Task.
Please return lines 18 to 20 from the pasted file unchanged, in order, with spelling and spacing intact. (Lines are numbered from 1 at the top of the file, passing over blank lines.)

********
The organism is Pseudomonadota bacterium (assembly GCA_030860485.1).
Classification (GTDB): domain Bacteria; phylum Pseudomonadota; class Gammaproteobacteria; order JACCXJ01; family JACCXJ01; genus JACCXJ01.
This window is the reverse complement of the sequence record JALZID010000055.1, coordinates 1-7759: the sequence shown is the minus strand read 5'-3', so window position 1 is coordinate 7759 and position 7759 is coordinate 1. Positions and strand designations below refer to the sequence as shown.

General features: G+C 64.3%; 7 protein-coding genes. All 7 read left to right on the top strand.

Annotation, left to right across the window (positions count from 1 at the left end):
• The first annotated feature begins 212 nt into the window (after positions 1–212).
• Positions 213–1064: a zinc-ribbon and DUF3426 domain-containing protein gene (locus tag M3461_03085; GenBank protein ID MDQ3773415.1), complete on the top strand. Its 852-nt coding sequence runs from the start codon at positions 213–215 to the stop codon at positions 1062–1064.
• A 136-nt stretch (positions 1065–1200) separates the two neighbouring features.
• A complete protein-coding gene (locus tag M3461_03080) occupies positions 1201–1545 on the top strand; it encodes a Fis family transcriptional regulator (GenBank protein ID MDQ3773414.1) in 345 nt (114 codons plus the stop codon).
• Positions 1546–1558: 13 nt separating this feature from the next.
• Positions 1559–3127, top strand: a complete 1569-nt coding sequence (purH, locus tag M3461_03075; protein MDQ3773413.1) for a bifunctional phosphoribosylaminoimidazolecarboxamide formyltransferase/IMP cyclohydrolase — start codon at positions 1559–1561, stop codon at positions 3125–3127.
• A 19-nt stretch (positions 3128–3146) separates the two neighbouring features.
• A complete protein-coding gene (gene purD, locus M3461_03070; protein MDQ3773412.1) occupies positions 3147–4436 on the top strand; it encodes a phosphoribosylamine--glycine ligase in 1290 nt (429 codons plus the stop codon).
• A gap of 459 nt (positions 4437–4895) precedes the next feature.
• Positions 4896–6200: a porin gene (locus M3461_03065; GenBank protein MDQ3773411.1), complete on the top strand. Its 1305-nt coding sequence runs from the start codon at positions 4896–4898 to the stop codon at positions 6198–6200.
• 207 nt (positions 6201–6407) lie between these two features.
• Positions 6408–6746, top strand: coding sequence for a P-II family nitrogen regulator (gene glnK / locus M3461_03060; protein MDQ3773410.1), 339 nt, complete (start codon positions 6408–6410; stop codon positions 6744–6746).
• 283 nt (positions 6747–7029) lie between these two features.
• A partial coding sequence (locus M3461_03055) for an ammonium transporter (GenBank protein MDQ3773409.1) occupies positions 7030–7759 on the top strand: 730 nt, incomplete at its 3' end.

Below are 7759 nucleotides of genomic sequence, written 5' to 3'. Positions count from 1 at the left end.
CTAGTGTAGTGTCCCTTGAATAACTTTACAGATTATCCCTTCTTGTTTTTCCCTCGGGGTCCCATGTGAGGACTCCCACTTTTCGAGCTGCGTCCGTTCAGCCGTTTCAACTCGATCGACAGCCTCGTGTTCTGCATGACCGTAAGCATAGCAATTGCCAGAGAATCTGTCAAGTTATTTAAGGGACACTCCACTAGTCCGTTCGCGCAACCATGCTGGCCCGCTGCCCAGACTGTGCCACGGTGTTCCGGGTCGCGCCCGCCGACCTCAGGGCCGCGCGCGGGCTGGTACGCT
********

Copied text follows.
• 283 nt (positions 6747–7029) lie between these two features.
• A partial coding sequence (locus M3461_03055) for an ammonium transporter (GenBank protein MDQ3773409.1) occupies positions 7030–7759 on the top strand: 730 nt, incomplete at its 3' end.

Below are 7759 nucleotides of genomic sequence, written 5' to 3'. Positions count from 1 at the left end.